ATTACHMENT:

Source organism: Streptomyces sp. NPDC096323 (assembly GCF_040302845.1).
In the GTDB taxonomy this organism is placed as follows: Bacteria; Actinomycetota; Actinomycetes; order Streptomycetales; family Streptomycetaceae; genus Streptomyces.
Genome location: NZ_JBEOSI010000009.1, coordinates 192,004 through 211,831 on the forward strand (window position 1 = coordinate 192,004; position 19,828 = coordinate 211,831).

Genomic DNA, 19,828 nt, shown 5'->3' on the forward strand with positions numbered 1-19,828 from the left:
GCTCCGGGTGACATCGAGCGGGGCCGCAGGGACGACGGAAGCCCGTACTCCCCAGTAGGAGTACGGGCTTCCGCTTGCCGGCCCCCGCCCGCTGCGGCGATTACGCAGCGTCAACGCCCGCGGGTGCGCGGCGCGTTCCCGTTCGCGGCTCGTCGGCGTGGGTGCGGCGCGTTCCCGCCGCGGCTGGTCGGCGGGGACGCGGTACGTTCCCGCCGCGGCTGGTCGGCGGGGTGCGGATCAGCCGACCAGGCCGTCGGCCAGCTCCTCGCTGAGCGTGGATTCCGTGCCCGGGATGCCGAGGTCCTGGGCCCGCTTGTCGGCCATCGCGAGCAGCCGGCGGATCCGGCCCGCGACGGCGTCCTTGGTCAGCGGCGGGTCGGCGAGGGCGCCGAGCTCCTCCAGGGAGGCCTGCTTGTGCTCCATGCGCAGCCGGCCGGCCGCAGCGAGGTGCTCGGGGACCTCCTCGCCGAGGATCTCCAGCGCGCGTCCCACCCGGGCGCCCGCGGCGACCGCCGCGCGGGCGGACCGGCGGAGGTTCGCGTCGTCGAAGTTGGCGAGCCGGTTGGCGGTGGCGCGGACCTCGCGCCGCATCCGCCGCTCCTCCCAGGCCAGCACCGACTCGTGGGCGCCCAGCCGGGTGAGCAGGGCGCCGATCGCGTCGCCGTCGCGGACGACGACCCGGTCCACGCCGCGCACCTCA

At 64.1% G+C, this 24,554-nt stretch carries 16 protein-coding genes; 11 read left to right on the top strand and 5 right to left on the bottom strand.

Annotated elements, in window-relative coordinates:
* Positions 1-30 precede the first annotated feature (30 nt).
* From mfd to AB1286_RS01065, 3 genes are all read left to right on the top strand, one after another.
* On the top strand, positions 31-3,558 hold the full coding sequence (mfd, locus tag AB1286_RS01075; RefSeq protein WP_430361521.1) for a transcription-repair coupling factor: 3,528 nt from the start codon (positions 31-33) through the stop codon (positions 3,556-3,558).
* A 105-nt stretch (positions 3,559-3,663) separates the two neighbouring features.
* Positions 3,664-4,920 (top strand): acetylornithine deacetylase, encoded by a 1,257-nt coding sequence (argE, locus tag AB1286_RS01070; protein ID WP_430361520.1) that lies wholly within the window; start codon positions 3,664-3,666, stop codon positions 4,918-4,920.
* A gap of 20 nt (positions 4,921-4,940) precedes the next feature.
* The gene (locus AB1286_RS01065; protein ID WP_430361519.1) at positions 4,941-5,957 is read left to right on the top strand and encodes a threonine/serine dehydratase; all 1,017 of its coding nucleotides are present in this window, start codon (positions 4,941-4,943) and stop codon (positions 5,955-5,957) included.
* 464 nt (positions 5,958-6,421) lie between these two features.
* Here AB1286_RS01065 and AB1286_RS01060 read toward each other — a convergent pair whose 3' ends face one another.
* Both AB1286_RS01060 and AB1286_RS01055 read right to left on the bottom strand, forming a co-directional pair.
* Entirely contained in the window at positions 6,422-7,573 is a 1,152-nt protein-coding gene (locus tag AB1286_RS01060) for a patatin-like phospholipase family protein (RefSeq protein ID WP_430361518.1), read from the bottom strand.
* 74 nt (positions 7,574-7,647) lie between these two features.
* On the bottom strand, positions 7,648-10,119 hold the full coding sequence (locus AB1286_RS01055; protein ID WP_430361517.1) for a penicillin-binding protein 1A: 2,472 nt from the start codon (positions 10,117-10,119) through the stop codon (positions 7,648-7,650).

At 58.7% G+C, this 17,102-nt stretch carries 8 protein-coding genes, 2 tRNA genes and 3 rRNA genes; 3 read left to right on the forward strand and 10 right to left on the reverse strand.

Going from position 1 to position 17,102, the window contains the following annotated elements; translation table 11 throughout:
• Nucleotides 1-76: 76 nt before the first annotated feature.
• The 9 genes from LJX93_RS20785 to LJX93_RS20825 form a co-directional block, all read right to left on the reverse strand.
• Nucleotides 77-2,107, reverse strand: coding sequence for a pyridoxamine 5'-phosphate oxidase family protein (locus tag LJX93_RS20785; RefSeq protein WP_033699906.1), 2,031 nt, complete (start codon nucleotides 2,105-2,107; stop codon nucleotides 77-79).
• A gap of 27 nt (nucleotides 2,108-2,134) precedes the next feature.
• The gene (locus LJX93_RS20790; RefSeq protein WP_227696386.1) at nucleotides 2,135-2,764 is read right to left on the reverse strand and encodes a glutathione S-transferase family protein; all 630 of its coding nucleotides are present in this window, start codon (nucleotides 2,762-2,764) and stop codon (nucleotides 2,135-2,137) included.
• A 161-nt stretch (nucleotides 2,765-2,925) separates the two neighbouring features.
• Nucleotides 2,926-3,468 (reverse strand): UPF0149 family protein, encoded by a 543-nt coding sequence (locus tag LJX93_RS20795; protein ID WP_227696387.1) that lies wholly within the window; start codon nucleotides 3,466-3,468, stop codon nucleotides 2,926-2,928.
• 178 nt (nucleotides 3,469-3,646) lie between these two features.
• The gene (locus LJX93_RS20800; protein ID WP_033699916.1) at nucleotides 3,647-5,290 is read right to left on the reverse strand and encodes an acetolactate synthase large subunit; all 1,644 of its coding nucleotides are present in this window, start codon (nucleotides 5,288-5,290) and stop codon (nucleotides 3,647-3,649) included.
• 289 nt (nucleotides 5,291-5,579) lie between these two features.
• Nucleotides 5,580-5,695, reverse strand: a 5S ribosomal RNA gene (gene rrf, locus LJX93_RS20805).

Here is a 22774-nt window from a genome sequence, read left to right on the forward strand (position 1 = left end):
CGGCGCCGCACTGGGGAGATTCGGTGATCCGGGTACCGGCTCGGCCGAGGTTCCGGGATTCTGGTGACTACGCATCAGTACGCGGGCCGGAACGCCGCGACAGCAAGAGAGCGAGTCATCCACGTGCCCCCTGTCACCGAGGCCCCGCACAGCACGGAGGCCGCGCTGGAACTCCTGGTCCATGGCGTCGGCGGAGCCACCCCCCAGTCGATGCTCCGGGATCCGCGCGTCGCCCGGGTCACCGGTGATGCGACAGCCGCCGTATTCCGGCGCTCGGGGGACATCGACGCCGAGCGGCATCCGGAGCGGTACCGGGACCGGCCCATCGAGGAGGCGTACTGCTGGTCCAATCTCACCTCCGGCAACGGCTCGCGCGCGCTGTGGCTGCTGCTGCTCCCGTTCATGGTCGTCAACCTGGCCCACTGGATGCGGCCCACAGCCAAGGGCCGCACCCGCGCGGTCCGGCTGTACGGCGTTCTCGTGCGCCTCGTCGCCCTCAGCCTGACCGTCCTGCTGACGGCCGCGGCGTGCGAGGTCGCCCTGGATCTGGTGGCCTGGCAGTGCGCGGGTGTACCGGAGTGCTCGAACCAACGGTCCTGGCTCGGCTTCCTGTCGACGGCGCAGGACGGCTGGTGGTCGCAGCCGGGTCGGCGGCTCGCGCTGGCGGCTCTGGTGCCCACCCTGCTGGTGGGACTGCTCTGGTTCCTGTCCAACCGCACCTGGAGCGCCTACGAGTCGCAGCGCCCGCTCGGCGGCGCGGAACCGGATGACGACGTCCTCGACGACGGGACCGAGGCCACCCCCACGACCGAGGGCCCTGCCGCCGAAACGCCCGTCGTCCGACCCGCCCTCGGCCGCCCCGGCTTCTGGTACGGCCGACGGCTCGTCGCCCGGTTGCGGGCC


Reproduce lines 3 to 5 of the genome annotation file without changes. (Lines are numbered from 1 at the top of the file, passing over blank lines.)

Genome location: NZ_JBEOSI010000009.1, coordinates 192,004 through 211,831 on the forward strand (window position 1 = coordinate 192,004; position 19,828 = coordinate 211,831).

Genomic DNA, 19,828 nt, shown 5'->3' on the forward strand with positions numbered 1-19,828 from the left:
GCTCCGGGTGACATCGAGCGGGGCCGCAGGGACGACGGAAGCCCGTACTCCCCAGTAGGAGTACGGGCTTCCGCTTGCCGGCCCCCGCCCGCTGCGGCGATTACGCAGCGTCAACGCCCGCGGGTGCGCGGCGCGTTCCCGTTCGCGGCTCGTCGGCGTGGGTGCGGCGCGTTCCCGCCGCGGCTGGTCGGCGGGGACGCGGTACGTTCCCGCCGCGGCTGGTCGGCGGGGTGCGGATCAGCCGACCAGGCCGTCGGCCAGCTCCTCGCTGAGCGTGGATTCCGTGCCCGGGATGCCGAGGTCCTGGGCCCGCTTGTCGGCCATCGCGAGCAGCCGGCGGATCCGGCCCGCGACGGCGTCCTTGGTCAGCGGCGGGTCGGCGAGGGCGCCGAGCTCCTCCAGGGAGGCCTGCTTGTGCTCCATGCGCAGCCGGCCGGCCGCAGCGAGGTGCTCGGGGACCTCCTCGCCGAGGATCTCCAGCGCGCGTCCCACCCGGGCGCCCGCGGCGACCGCCGCGCGGGCGGACCGGCGGAGGTTCGCGTCGTCGAAGTTGGCGAGCCGGTTGGCGGTGGCGCGGACCTCGCGCCGCATCCGCCGCTCCTCCCAGGCCAGCACCGACTCGTGGGCGCCCAGCCGGGTGAGCAGGGCGCCGATCGCGTCGCCGTCGCGGACGACGACCCGGTCCACGCCGCGCACCTCA